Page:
Asking someone at a party how much they make in a year might get you a weird look. Asking someone about their salary at work might get you fired. Seem unfair? Don’t bother complaining: Washington just once again reaffirmed the boss’s inalienable right to punish workers for talking about whether they’re being treated fairly.
Democracy Gone Astray
Democracy, being a human construct, needs to be thought of as directionality rather than an object. As such, to understand it requires not so much a description of existing structures and/or other related phenomena but a declaration of intentionality.
This blog aims at creating labeled lists of published infringements of such intentionality, of points in time where democracy strays from its intended directionality. In addition to outright infringements, this blog also collects important contemporary information and/or discussions that impact our socio-political landscape.
All the posts here were published in the electronic media – main-stream as well as fringe, and maintain links to the original texts.
[NOTE: Due to changes I haven't caught on time in the blogging software, all of the 'Original Article' links were nullified between September 11, 2012 and December 11, 2012. My apologies.]
Friday, April 18, 2014
A state investigation of five small tremors in the Youngstown area, in the Appalachian foothills, last month has found the high-pressure injection of sand and water that accompanies hydraulic fracturing, or fracking, in the Utica Shale may have increased pressure on a small, unknown fault, said State Oil & Gas Chief Rick Simmers. He called the link "probable."
The latest skirmish erupted Friday when the Supreme Court of Canada once again softened the Conservative government's tough-on-crime agenda.
In a unanimous 7-0 ruling, the high court affirmed that offenders can receive extra credit for time spent in custody before they are sentenced.
The National Security Agency knew of the existence of the catastrophic bug for at least two years and kept it a secret from the public and the cybersecurity community in order to exploit it, according to a bombshell report from Bloomberg News. However, the agency is denying the story.
On January 1, 2013, Tallinn, the capital of Estonia, became the largest city in the world to make mass transit free for its residents. While the effects of having done this are, of course, specific to the context of the city itself, it has shown that a major city can do it and that it is has been widely popular with its residents. It has also focused attention on a growing international movement of groups, activists and parties who feel that free mass transit in major urban areas is an important social and environmental goal to be worked towards in the near future.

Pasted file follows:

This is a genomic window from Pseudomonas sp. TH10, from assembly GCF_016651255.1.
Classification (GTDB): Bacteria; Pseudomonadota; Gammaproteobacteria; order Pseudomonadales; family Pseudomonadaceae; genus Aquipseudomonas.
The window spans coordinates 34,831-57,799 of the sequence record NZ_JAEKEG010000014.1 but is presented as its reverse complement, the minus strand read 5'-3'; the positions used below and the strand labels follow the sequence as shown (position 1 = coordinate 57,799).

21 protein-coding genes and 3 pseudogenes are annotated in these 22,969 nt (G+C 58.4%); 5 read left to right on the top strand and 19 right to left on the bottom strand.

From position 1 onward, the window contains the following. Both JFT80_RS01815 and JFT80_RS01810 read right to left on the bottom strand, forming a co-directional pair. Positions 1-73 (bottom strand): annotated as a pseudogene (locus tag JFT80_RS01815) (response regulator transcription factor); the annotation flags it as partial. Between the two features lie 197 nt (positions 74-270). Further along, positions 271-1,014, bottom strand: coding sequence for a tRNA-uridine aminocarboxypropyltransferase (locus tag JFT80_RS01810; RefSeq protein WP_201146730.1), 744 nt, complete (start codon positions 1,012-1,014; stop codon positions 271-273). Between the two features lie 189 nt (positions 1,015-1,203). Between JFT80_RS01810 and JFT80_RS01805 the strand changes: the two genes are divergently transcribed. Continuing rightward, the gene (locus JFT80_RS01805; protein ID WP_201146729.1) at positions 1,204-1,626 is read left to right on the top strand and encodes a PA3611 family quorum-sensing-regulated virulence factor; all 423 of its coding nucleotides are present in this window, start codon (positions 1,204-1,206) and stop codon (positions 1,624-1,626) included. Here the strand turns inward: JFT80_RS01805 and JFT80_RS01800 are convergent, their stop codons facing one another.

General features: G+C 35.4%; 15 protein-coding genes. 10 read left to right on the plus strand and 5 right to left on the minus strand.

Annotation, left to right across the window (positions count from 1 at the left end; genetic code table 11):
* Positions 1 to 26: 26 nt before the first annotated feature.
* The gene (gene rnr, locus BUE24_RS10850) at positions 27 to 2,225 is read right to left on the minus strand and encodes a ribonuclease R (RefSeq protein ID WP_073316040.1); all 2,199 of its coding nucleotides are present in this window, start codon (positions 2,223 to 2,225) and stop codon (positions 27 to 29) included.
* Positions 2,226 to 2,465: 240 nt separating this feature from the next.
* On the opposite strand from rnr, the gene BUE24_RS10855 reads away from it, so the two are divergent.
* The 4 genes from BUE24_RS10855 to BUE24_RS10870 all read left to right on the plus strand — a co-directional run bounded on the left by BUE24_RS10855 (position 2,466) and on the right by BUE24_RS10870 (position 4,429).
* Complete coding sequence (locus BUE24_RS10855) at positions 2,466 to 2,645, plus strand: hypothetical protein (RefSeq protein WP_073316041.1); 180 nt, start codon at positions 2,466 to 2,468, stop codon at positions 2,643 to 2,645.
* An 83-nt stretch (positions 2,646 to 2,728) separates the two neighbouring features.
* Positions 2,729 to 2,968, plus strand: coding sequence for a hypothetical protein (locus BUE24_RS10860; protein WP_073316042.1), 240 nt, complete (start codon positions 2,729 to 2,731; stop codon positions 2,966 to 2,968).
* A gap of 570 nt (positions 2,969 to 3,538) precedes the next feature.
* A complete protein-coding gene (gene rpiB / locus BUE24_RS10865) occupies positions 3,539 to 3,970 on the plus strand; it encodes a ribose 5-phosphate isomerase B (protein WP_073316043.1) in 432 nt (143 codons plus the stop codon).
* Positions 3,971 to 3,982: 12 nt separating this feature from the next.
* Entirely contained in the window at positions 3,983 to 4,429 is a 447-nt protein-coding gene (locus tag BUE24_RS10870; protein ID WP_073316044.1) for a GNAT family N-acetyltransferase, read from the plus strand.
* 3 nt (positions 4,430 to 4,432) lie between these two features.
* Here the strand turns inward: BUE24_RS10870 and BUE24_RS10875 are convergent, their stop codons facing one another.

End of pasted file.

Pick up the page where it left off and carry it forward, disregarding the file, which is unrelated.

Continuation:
The Central Intelligence Agency also issued erroneous claims about how many people it subjected to techniques such as simulated drowning, or "water boarding," according to the news service, citing conclusions from the Senate Select Committee on Intelligence report obtained by McClatchy.
A story in the April 10 National Post, based on leaked documents, showed Clark was contracted as chair of an RCI Capital Group international education subsidiary in Sept. 2007, two years after she originally left the BC Liberal government and was hosting an afternoon talk show on CKNW AM 980.
The Russian president's letter to 18 mostly Eastern European leaders, released Thursday by the Kremlin, aimed to divide the 28-nation European Union and siphon off to Russia the billions that the international community plans to lend to Ukraine. It was all part of Russia's efforts to retain control over its struggling neighbor, which is teetering on the verge of financial ruin and facing a pro-Russian separatist mutiny in the east.
WASHINGTON -- Who will benefit first from McCutcheon v. Federal Election Commission? The Republican Party and the financial industry are already primed to take advantage of the Supreme Court's April 2 ruling.
The decision, written by Chief Justice John Roberts, ended longstanding aggregate limits on campaign contributions, which would have prevented a donor in this election cycle from giving more than $48,600 to federal candidates, more than $74,600 to political parties and PACs, and more than $123,200 overall.